God has given us the capacity not only to know the truth, but to do the good In Aristotle’s terms, he has made us not only “rational animals,” but “political animals” too. We live together in communities and are called to look after each other’s welfare. As Christ told us, we are to love our neighbors as ourselves, and this suggests that we take actions for our neighbors’ good. This is particularly the stuff of the moral virtues.
The moral virtues are geared toward action, and as Thomas notes: “The chief of the moral virtues is justice, by which one man is directed in his relations towards another. ” So then, “when we practice the works of the moral virtues as being good in themselves, and not as dispositions to the contemplative life, the moral virtues belong to the active life .” Prudence, that blend of intellectual and moral virtue that gets things done, is “right reason applied to action” and is therefore a quintessential virtue of the active life
For a sample of the kinds of actions that those of the active life are called to do, I direct readers to St. Thomas’s excellent consideration of the spiritual and corporal works of mercy in his article “Of Almsdeeds,” in question 32 of the Second Part of the Second Part of the Summa Theologica. In this part of the Summa, Thomas focuses attention on one particular act of the active life that might at first glance seem contemplative; this is the act of teaching The teacher must indeed contemplate truths and acquire wisdom. Indeed, a sure sign that someone possesses wisdom and knowledge is his ability to teach others Even when he shares those fruits of his contemplation, it is the work of the active life as well.
Thinking vs. doing: which one wins?
In one sense it is a false match-up to pit the two kinds of life against each other, since, although some of us are especially disposed to one or the other, we are all called to some extent to think about God and to do good things Thomas draws heavily on the writings of St Gregory the Great in his comparisons of the contemplative and active lives. In using an example from the Old Testament, Gregory wrote that Jacob’s wife Leah, who was “blear-eyed” (Gen 29:17) but fruitful, “signifies the active life; which being occupied with work, sees less, and yet since it urges one’s neighbor both by word and example to its imitation, begets a number of offspring of good deeds. ” Gregory adds, “The contemplative life gives beauty to the soul, wherefore it is signified by Rachel, of whom it is said (Gen 29:17) that she was of a beautiful countenance.”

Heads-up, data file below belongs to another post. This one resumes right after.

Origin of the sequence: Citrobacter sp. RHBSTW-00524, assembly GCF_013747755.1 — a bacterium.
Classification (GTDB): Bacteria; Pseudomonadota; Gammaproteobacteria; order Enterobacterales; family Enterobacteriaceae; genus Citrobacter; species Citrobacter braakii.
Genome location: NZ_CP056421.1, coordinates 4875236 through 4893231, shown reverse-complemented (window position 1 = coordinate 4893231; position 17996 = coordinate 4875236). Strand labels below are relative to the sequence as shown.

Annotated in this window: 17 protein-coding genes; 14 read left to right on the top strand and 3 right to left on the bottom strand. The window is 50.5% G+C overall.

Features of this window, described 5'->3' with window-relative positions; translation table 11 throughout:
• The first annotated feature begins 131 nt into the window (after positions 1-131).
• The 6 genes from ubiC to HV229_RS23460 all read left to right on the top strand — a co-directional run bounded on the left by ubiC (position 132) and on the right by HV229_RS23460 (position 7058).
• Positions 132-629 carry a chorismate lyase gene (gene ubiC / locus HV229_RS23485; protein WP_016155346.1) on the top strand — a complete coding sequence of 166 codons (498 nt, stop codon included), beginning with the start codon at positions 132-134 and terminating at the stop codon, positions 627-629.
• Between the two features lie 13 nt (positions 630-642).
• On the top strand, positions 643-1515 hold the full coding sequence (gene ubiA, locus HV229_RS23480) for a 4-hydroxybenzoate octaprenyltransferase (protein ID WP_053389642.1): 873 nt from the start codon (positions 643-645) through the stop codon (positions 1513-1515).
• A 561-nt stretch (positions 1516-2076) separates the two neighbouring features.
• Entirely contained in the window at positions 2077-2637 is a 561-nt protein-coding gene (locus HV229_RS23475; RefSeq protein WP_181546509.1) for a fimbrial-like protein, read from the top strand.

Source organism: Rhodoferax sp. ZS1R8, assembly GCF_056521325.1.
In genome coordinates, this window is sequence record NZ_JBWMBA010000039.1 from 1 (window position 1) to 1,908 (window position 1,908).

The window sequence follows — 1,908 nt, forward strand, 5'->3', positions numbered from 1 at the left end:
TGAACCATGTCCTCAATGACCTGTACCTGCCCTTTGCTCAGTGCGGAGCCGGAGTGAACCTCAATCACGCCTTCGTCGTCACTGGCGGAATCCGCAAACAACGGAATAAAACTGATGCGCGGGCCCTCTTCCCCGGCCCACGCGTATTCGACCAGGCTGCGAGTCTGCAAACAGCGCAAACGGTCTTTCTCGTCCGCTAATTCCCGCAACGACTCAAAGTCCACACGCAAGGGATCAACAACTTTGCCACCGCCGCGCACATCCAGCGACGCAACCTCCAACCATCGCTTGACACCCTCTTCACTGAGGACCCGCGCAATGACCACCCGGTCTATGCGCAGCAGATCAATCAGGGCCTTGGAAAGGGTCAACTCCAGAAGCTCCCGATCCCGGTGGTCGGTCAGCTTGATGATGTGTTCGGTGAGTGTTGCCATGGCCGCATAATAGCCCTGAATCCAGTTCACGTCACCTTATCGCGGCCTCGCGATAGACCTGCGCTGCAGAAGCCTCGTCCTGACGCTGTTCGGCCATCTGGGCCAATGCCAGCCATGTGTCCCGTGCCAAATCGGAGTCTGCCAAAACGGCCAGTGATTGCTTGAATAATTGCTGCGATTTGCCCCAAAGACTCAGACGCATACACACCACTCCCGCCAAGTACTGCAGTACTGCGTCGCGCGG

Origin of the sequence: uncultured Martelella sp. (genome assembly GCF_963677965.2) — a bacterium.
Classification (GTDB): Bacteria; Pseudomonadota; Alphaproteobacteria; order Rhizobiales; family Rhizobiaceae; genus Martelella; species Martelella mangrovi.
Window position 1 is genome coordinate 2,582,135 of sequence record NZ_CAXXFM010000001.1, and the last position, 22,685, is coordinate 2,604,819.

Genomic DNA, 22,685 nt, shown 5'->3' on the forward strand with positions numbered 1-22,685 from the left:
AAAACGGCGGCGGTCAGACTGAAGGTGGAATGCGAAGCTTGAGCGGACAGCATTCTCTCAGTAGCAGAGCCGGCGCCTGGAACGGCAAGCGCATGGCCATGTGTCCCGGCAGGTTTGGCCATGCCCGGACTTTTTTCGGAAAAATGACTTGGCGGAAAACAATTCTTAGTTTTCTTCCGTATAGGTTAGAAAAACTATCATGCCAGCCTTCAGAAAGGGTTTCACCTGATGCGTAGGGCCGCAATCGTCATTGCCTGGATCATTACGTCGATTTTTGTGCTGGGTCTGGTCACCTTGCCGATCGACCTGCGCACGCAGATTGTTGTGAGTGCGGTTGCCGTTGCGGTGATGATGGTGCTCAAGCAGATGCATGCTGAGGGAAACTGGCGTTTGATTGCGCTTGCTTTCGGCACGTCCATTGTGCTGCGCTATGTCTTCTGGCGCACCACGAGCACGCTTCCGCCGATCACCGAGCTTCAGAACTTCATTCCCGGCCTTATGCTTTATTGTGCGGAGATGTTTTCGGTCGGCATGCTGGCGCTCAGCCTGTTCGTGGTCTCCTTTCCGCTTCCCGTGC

The most famous biblical example is that of Martha, representing the active life, and her sister Mary, the contemplative Jesus declared, “Martha, Martha, thou art careful, and art troubled about many things: But one thing is necessary Mary hath chosen the best part, which shall not be taken away from her.” (Luke 10:41–42). Here we see Christ’s acknowledgment of the value of contemplation. Gregory would say: “Great are the merits of the active life, but greater still those of the contemplative.” Thomas would note as well that the contemplative part will not be taken away, since our eternal bliss will consist in the beatific vision of God himself.
Editor’s note: This article is adapted from a chapter in Dr. Vost’s The One Minute Aquinas which is available from Sophia Institute Press.